Holly and mistletoe are two of Europe and Scandinavia’s most iconic plants, steeped in folklore and cultural significance, and redolent of the dark days of mid-winter and its festivities. Last year, together with my colleagues Jim Rouquette and Tom Breeze, I published a study of the value that pollinators add to the wholesale auction prices of these two plants using data from the UK’s largest holly and mistletoe auction that has been held in the town of Tenbury Wells for 160 years.
Holly and mistletoe are excellent subjects for a study of the added value that pollinators bring to a crop as they are 100% reliant on pollination by a range of wild bees, flies and other insects. This is because both species are dioecious with separate sex plants, therefore any berries produced on a female plant must be due to the activities of pollinators.
Here’s a link to last year’s blog post about that paper and here’s the reference for the paper itself, with a link to the journal where you can download it for free:
Ollerton, J., Rouquette, J.R. & Breeze, T.D. (2016) Insect pollinators boost the market price of culturally important crops: holly, mistletoe and the spirit of Christmas. Journal of Pollination Ecology 19: 93-97
The data set in that paper only developed the story up to 2015 as the 2016 auctions took place too late to include within our analyses. However I’ve collected the auction reports for 2016 and 2017 and added them to the data set. The results are graphed below*.
The auction price for holly with berries is rather volatile, but on average over this time period, berried holly has twice the commercial value of holly without berries. Indeed in the last auction of 2017, holly without berries failed to sell, hence the value of £0.00. The very wintry weather on the auction day reduced the number of buyers, but nonetheless, to have no one bidding for the unberried holly was unprecedented.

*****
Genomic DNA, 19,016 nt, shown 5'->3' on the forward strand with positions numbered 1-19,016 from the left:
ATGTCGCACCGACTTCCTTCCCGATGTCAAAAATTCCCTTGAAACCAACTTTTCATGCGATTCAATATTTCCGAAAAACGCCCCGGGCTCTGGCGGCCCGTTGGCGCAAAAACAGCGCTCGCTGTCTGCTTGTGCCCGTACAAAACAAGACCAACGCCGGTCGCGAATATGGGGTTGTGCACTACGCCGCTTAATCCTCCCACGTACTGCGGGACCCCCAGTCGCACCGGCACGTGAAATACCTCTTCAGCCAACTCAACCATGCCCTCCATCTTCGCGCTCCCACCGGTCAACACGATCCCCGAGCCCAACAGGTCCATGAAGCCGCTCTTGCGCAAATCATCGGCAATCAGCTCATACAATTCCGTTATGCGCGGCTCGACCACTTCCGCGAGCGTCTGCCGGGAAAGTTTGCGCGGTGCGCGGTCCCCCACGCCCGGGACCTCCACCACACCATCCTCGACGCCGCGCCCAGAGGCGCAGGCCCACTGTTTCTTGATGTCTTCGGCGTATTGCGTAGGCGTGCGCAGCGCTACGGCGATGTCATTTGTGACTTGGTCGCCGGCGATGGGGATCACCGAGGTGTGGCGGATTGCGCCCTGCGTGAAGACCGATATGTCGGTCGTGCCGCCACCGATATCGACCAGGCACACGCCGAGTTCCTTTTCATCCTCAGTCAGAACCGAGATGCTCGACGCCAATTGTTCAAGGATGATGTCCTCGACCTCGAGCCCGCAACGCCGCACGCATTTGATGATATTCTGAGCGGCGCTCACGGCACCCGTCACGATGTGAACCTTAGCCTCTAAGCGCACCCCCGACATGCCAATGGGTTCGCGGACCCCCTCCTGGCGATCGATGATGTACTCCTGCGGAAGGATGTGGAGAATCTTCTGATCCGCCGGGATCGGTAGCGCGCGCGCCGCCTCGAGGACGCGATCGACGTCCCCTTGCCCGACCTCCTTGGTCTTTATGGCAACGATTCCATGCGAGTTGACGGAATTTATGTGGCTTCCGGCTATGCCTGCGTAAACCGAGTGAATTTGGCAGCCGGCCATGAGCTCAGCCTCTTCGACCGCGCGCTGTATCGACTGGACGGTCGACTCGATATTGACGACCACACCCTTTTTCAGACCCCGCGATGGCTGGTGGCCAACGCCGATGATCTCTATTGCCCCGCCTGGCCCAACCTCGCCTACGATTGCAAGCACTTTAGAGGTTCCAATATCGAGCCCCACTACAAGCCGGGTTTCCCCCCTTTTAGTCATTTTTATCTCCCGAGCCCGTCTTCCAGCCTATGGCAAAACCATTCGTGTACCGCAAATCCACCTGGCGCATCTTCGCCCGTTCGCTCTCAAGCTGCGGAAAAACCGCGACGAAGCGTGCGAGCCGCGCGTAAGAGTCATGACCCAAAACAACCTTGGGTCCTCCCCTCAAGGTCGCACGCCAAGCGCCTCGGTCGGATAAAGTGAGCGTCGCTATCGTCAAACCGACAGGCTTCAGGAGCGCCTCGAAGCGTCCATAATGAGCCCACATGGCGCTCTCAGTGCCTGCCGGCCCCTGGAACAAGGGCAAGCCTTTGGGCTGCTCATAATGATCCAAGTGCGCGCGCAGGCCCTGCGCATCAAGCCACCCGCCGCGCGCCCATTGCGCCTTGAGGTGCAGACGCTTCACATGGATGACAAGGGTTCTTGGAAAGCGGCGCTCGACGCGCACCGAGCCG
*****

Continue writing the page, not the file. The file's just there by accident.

The pattern for mistletoe is rather similar, but in this case the value of berried material is less volatile than that of holly, and the average value is around three times greater than for auction lots of unberried plants.
This data set offers a unique insight into the value of pollinators for two culturally important crops (all other such studies have focused on food or, rarely, fibre crops). I’ll continue to archive the auction reports and to update these analyses every few years in the run up to Christmas. If anyone is interested in accessing the data, please drop me a line.
If you want to learn more about the botany of different types of mistletoe follow this link to Mike Fay’s blog post on the Kew website.
Also worth checking out is Manu Saunders’ recent piece highlighting some old Christmas-themed blog posts.
Yesterday was my last day in the office, I’m now officially on leave and looking forward to a restful Christmas and New Year break. Season’s greetings to all of my readers and thank you for your continued support and interest in biodiversity!
*There are three auctions each year and therefore three data points per annum, except for 2016 when only two auction reports were produced.